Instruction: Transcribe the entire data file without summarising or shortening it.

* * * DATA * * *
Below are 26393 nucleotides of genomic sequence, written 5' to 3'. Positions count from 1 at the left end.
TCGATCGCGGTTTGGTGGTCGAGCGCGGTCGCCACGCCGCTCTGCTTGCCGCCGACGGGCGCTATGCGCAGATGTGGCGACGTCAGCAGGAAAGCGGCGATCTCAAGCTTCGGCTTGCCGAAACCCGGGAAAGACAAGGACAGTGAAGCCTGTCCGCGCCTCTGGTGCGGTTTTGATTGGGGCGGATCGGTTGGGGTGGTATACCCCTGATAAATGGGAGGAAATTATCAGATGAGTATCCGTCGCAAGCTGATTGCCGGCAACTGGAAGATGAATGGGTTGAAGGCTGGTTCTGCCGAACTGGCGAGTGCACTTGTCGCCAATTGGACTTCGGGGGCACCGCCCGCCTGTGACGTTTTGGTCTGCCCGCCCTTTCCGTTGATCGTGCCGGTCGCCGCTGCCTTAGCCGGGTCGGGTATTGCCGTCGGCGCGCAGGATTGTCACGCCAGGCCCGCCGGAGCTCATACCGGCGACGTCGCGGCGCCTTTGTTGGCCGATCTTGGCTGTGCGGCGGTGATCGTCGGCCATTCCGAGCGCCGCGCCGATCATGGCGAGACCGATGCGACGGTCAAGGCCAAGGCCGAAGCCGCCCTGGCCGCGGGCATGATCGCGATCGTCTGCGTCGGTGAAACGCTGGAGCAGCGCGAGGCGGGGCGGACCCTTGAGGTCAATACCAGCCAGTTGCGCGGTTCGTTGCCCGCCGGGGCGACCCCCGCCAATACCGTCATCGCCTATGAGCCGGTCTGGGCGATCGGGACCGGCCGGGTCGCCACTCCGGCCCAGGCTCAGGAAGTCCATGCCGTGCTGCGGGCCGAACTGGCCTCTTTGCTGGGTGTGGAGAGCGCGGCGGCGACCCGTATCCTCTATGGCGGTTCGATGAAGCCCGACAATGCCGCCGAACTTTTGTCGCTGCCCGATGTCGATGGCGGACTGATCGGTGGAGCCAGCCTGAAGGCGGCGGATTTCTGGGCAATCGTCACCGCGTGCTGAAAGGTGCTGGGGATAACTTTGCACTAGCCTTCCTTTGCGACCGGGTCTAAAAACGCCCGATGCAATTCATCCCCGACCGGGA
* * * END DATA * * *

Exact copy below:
Below are 26393 nucleotides of genomic sequence, written 5' to 3'. Positions count from 1 at the left end.
TCGATCGCGGTTTGGTGGTCGAGCGCGGTCGCCACGCCGCTCTGCTTGCCGCCGACGGGCGCTATGCGCAGATGTGGCGACGTCAGCAGGAAAGCGGCGATCTCAAGCTTCGGCTTGCCGAAACCCGGGAAAGACAAGGACAGTGAAGCCTGTCCGCGCCTCTGGTGCGGTTTTGATTGGGGCGGATCGGTTGGGGTGGTATACCCCTGATAAATGGGAGGAAATTATCAGATGAGTATCCGTCGCAAGCTGATTGCCGGCAACTGGAAGATGAATGGGTTGAAGGCTGGTTCTGCCGAACTGGCGAGTGCACTTGTCGCCAATTGGACTTCGGGGGCACCGCCCGCCTGTGACGTTTTGGTCTGCCCGCCCTTTCCGTTGATCGTGCCGGTCGCCGCTGCCTTAGCCGGGTCGGGTATTGCCGTCGGCGCGCAGGATTGTCACGCCAGGCCCGCCGGAGCTCATACCGGCGACGTCGCGGCGCCTTTGTTGGCCGATCTTGGCTGTGCGGCGGTGATCGTCGGCCATTCCGAGCGCCGCGCCGATCATGGCGAGACCGATGCGACGGTCAAGGCCAAGGCCGAAGCCGCCCTGGCCGCGGGCATGATCGCGATCGTCTGCGTCGGTGAAACGCTGGAGCAGCGCGAGGCGGGGCGGACCCTTGAGGTCAATACCAGCCAGTTGCGCGGTTCGTTGCCCGCCGGGGCGACCCCCGCCAATACCGTCATCGCCTATGAGCCGGTCTGGGCGATCGGGACCGGCCGGGTCGCCACTCCGGCCCAGGCTCAGGAAGTCCATGCCGTGCTGCGGGCCGAACTGGCCTCTTTGCTGGGTGTGGAGAGCGCGGCGGCGACCCGTATCCTCTATGGCGGTTCGATGAAGCCCGACAATGCCGCCGAACTTTTGTCGCTGCCCGATGTCGATGGCGGACTGATCGGTGGAGCCAGCCTGAAGGCGGCGGATTTCTGGGCAATCGTCACCGCGTGCTGAAAGGTGCTGGGGATAACTTTGCACTAGCCTTCCTTTGCGACCGGGTCTAAAAACGCCCGATGCAATTCATCCCCGACCGGGA